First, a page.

Latest GIRFEC petition submission

Our joint submission with Tymes Trust in relation to PE01692: Inquiry into the human rights impact of GIRFEC policy and data processing has now been published by the Scottish Parliament: PE1692/D: Petitioner submission of 10 September 2018 (390KB pdf)


We must insist that the Scottish Government ceases its intentionally misleading and
disingenuous conflation of the quote on “legitimate and benign” in terms of GIRFEC and the Named Person policy and would point to an analysis of the judgment by lawyer and social worker Allan Norman21 (who had predicted the outcome in his consultation response and was the instructing solicitor in the 2013 Haringey case, in which the established threshold for compulsory intervention was upheld, just weeks before the Scottish government circulated advice that they should ignore it):

“The Supreme Court held that nothing in Article 3 could extend the State’s powers to interfere with the negative rights in Article 8. The court also pointed out that in order to properly understand the child’s best interests, Article 18 of the CRC comes into play: ‘Parents or, as the case may be, legal guardians, have the primary responsibility for the upbringing and development of the child. The best interests of the child will be their basic concern.’” [emphasis in judgment].

Whether or not the Children and Young People (Information Sharing) (Scotland) Bill “fully responds to the Supreme Court’s findings” has yet to be determined by Parliament and may well be subject to further legal challenge. Its provisions cannot be determined as “lawful and proportionate and fully respecting the rights of children and families” while it does not have a definition of “wellbeing” and a Code of Practice.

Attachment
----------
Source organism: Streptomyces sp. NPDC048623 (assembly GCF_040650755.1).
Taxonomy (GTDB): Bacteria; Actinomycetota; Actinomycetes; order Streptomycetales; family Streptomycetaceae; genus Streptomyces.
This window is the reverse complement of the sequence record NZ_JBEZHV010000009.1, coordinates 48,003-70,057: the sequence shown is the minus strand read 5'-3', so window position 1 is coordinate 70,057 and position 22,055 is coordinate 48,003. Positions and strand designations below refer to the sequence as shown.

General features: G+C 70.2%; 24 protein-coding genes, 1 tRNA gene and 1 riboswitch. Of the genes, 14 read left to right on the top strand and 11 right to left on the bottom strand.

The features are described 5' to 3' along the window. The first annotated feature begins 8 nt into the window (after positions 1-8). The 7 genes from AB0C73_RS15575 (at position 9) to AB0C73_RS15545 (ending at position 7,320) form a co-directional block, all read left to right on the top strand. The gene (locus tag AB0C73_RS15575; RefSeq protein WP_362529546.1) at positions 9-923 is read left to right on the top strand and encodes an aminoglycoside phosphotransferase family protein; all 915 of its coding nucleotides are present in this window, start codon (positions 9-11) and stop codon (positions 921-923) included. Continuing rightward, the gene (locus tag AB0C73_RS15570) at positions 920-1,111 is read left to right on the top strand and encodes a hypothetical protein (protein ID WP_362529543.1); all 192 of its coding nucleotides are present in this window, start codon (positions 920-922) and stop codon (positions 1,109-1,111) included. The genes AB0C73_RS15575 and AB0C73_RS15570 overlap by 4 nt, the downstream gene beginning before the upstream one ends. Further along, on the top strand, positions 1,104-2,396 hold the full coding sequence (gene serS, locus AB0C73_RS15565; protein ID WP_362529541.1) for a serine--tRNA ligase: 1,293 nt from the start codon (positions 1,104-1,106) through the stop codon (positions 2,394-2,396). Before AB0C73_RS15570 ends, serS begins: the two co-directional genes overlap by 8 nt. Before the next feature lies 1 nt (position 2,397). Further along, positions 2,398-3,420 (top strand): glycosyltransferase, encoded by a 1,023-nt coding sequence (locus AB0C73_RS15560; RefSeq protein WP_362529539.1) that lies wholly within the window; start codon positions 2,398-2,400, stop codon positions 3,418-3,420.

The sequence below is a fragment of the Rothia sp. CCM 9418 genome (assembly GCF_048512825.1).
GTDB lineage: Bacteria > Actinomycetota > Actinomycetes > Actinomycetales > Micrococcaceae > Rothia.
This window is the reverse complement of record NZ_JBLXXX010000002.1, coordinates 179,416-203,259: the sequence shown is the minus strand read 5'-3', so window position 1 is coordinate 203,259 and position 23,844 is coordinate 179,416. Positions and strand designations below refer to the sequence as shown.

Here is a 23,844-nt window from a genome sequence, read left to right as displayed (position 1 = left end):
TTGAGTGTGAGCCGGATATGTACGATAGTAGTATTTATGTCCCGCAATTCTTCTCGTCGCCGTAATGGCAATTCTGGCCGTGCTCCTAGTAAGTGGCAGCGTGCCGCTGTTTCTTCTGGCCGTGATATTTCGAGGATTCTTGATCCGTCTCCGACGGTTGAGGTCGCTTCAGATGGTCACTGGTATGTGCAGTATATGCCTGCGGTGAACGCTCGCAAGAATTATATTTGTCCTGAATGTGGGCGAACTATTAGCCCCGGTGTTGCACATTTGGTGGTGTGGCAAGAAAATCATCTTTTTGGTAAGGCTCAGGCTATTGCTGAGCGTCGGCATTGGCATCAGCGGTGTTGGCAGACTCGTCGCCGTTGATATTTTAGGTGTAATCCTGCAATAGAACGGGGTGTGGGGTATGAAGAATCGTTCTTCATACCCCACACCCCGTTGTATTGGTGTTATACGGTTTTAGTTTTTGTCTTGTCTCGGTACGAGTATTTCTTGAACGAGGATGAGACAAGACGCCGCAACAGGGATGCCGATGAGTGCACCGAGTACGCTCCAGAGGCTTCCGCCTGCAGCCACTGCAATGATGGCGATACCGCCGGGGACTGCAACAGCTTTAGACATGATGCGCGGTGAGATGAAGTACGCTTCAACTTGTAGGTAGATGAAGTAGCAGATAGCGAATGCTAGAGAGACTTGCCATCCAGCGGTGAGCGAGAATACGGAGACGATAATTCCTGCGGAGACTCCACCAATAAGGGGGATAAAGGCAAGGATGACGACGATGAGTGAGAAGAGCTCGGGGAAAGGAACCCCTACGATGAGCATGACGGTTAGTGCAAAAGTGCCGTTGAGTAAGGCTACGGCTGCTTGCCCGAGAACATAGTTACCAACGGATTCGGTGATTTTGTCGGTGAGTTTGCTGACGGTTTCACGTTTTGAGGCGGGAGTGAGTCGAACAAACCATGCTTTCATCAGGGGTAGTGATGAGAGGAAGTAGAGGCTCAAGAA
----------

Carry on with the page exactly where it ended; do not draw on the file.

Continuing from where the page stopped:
We note in the Scottish Government’s submission (para 19) the admission and acceptance of our stated position that its “GIRFEC policy” is “founded” upon “data misuse”. Breaching human rights to prevent undesirable outcomes is not only unlawful, but any such data-driven predictive social sorting carries huge risks, as a Surveillance Society report for the ICO found. According to former assistant ICO Jonathan Bamford:

“If your parents both have criminal records or you have a bad school attendance record because of poor health, even if you are the best-behaved kid in class, you will find that every teacher is likely to treat you with suspicion.”

Eileen Munro also observed the same

“risky assumptions: that professionals can accurately predict which children will be problematic, that they can intervene effectively, using coercion if necessary, to change the course of children’s development, and that there will be adequate resources to meet the needs identified through screening. It fails to consider what harm may be caused by the process of surveillance of families and by labelling children as future problems.”

On outcomes-based early intervention policy she concluded:

“Rejecting the rights approach to defining children’s needs that is embodied in the UNCRC, the government has opted for its own set of targets and performance indicators. These can be criticised for placing too much value on the needs of society (for well-educated, healthy, law-abiding citizens) compared with the needs of the individual child.”

The people of Scotland deserve to know the truth about how a Scottish Government national flagship policy that breached Article 8 of the ECHR and was ruled unlawful found its way on to the statute books. They deserve the opportunity to have their experiences heard and at least a semblance of justice delivered in regard to the early and ongoing implementation of that unlawful practice across Scotland.

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